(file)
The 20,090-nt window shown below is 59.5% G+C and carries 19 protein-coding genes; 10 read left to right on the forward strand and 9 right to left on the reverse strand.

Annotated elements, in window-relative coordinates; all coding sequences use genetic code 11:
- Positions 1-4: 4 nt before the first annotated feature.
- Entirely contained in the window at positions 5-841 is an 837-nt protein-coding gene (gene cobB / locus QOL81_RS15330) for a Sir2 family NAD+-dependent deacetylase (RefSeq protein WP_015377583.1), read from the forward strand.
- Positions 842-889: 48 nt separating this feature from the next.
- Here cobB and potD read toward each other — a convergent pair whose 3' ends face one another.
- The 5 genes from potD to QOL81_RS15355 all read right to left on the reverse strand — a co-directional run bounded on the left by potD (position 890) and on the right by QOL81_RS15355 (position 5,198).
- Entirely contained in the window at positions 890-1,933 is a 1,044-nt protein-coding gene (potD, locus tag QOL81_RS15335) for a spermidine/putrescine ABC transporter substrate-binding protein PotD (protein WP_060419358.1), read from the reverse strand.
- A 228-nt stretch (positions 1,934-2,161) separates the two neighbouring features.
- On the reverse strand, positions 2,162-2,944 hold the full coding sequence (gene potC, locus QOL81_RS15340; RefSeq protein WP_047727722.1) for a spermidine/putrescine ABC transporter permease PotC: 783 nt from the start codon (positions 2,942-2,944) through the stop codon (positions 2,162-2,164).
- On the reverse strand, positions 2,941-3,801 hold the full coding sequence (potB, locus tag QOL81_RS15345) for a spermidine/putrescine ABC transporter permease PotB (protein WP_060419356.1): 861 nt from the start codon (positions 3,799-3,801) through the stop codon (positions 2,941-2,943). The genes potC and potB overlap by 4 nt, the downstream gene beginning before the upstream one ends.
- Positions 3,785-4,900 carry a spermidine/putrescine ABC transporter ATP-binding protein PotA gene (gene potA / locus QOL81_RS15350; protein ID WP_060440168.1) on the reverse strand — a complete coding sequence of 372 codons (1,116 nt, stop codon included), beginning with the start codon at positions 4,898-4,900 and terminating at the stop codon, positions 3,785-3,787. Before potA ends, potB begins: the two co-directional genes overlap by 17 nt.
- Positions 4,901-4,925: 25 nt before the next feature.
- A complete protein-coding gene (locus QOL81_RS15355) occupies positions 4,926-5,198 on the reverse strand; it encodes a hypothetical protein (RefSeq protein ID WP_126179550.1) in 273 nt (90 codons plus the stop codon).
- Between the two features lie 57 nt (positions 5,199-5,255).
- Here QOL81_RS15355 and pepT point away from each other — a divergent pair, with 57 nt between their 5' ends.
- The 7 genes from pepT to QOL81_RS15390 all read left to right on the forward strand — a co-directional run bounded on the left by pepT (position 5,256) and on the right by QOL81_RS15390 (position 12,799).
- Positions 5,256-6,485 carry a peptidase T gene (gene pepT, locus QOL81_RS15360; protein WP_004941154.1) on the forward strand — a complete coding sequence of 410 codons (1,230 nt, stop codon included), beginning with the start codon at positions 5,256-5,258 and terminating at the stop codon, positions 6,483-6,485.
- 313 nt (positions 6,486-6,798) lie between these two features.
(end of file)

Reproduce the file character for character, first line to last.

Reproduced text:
The 20,090-nt window shown below is 59.5% G+C and carries 19 protein-coding genes; 10 read left to right on the forward strand and 9 right to left on the reverse strand.

Annotated elements, in window-relative coordinates; all coding sequences use genetic code 11:
- Positions 1-4: 4 nt before the first annotated feature.
- Entirely contained in the window at positions 5-841 is an 837-nt protein-coding gene (gene cobB / locus QOL81_RS15330) for a Sir2 family NAD+-dependent deacetylase (RefSeq protein WP_015377583.1), read from the forward strand.
- Positions 842-889: 48 nt separating this feature from the next.
- Here cobB and potD read toward each other — a convergent pair whose 3' ends face one another.
- The 5 genes from potD to QOL81_RS15355 all read right to left on the reverse strand — a co-directional run bounded on the left by potD (position 890) and on the right by QOL81_RS15355 (position 5,198).
- Entirely contained in the window at positions 890-1,933 is a 1,044-nt protein-coding gene (potD, locus tag QOL81_RS15335) for a spermidine/putrescine ABC transporter substrate-binding protein PotD (protein WP_060419358.1), read from the reverse strand.
- A 228-nt stretch (positions 1,934-2,161) separates the two neighbouring features.
- On the reverse strand, positions 2,162-2,944 hold the full coding sequence (gene potC, locus QOL81_RS15340; RefSeq protein WP_047727722.1) for a spermidine/putrescine ABC transporter permease PotC: 783 nt from the start codon (positions 2,942-2,944) through the stop codon (positions 2,162-2,164).
- On the reverse strand, positions 2,941-3,801 hold the full coding sequence (potB, locus tag QOL81_RS15345) for a spermidine/putrescine ABC transporter permease PotB (protein WP_060419356.1): 861 nt from the start codon (positions 3,799-3,801) through the stop codon (positions 2,941-2,943). The genes potC and potB overlap by 4 nt, the downstream gene beginning before the upstream one ends.
- Positions 3,785-4,900 carry a spermidine/putrescine ABC transporter ATP-binding protein PotA gene (gene potA / locus QOL81_RS15350; protein ID WP_060440168.1) on the reverse strand — a complete coding sequence of 372 codons (1,116 nt, stop codon included), beginning with the start codon at positions 4,898-4,900 and terminating at the stop codon, positions 3,785-3,787. Before potA ends, potB begins: the two co-directional genes overlap by 17 nt.
- Positions 4,901-4,925: 25 nt before the next feature.
- A complete protein-coding gene (locus QOL81_RS15355) occupies positions 4,926-5,198 on the reverse strand; it encodes a hypothetical protein (RefSeq protein ID WP_126179550.1) in 273 nt (90 codons plus the stop codon).
- Between the two features lie 57 nt (positions 5,199-5,255).
- Here QOL81_RS15355 and pepT point away from each other — a divergent pair, with 57 nt between their 5' ends.
- The 7 genes from pepT to QOL81_RS15390 all read left to right on the forward strand — a co-directional run bounded on the left by pepT (position 5,256) and on the right by QOL81_RS15390 (position 12,799).
- Positions 5,256-6,485 carry a peptidase T gene (gene pepT, locus QOL81_RS15360; protein WP_004941154.1) on the forward strand — a complete coding sequence of 410 codons (1,230 nt, stop codon included), beginning with the start codon at positions 5,256-5,258 and terminating at the stop codon, positions 6,483-6,485.
- 313 nt (positions 6,486-6,798) lie between these two features.